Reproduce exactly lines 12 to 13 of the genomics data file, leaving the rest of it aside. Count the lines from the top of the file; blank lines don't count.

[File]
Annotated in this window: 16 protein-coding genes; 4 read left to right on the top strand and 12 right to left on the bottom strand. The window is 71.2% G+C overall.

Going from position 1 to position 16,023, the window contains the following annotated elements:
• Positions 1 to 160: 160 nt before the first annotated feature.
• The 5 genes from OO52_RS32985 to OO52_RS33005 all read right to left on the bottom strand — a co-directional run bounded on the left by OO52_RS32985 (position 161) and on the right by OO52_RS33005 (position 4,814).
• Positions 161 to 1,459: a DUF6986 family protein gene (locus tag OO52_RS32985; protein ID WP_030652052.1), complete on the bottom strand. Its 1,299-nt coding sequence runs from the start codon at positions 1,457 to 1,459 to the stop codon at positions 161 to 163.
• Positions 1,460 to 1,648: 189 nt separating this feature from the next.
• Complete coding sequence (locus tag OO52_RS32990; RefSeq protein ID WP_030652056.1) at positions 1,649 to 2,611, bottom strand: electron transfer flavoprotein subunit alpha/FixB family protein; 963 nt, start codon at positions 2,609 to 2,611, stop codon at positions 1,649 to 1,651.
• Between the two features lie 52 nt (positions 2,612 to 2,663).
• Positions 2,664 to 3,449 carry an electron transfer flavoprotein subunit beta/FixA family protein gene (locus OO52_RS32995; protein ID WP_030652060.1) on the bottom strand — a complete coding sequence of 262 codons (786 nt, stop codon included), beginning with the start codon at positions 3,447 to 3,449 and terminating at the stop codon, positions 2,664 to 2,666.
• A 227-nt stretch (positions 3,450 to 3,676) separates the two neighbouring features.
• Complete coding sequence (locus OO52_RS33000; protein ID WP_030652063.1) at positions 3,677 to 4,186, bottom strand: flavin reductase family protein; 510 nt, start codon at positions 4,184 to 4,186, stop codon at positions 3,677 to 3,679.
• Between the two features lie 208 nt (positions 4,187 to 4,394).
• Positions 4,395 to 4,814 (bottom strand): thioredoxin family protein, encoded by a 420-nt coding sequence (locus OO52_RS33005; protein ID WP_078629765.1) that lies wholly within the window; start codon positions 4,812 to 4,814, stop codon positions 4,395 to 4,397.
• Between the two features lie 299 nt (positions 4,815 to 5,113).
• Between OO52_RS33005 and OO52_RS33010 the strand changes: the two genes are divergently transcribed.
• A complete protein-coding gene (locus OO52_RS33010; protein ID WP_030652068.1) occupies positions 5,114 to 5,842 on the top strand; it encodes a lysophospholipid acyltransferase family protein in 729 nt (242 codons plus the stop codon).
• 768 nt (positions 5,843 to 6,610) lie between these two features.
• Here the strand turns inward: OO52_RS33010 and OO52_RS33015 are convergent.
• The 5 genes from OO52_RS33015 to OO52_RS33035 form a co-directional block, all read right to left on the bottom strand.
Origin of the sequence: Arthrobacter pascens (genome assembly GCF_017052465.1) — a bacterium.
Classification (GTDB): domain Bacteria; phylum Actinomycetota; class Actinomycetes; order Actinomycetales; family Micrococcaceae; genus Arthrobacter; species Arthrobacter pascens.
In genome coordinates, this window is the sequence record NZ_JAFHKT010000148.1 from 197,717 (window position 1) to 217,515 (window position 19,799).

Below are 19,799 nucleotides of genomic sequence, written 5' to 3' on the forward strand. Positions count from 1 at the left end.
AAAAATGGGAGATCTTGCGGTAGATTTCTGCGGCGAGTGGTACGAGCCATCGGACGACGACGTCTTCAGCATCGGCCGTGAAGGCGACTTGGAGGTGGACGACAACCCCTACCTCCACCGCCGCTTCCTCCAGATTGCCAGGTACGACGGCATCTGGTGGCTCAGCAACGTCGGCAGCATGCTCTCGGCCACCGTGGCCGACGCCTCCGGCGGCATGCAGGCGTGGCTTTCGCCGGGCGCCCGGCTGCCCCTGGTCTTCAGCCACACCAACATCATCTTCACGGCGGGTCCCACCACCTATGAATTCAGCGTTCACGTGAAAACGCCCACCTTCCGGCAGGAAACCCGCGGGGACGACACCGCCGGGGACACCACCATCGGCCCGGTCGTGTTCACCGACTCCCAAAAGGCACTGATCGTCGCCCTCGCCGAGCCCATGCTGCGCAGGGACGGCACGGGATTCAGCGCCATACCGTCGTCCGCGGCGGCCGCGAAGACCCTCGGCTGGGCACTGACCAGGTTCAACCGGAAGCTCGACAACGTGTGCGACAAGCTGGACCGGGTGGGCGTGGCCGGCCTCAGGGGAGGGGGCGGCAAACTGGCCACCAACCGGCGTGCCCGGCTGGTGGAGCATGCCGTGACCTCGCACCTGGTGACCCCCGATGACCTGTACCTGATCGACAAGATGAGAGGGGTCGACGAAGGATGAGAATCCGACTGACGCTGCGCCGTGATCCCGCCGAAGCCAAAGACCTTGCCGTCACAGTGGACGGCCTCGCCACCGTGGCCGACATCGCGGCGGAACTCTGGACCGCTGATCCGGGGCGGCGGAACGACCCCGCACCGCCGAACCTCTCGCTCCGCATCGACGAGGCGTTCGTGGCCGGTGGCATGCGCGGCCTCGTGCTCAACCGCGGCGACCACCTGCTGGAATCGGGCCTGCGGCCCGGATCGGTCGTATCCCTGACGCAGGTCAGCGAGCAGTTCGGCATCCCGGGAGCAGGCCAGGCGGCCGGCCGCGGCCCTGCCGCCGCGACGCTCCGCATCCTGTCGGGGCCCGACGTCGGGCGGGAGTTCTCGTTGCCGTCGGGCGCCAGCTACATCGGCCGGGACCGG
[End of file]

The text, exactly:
• Between the two features lie 208 nt (positions 4,187 to 4,394).
• Positions 4,395 to 4,814 (bottom strand): thioredoxin family protein, encoded by a 420-nt coding sequence (locus OO52_RS33005; protein ID WP_078629765.1) that lies wholly within the window; start codon positions 4,812 to 4,814, stop codon positions 4,395 to 4,397.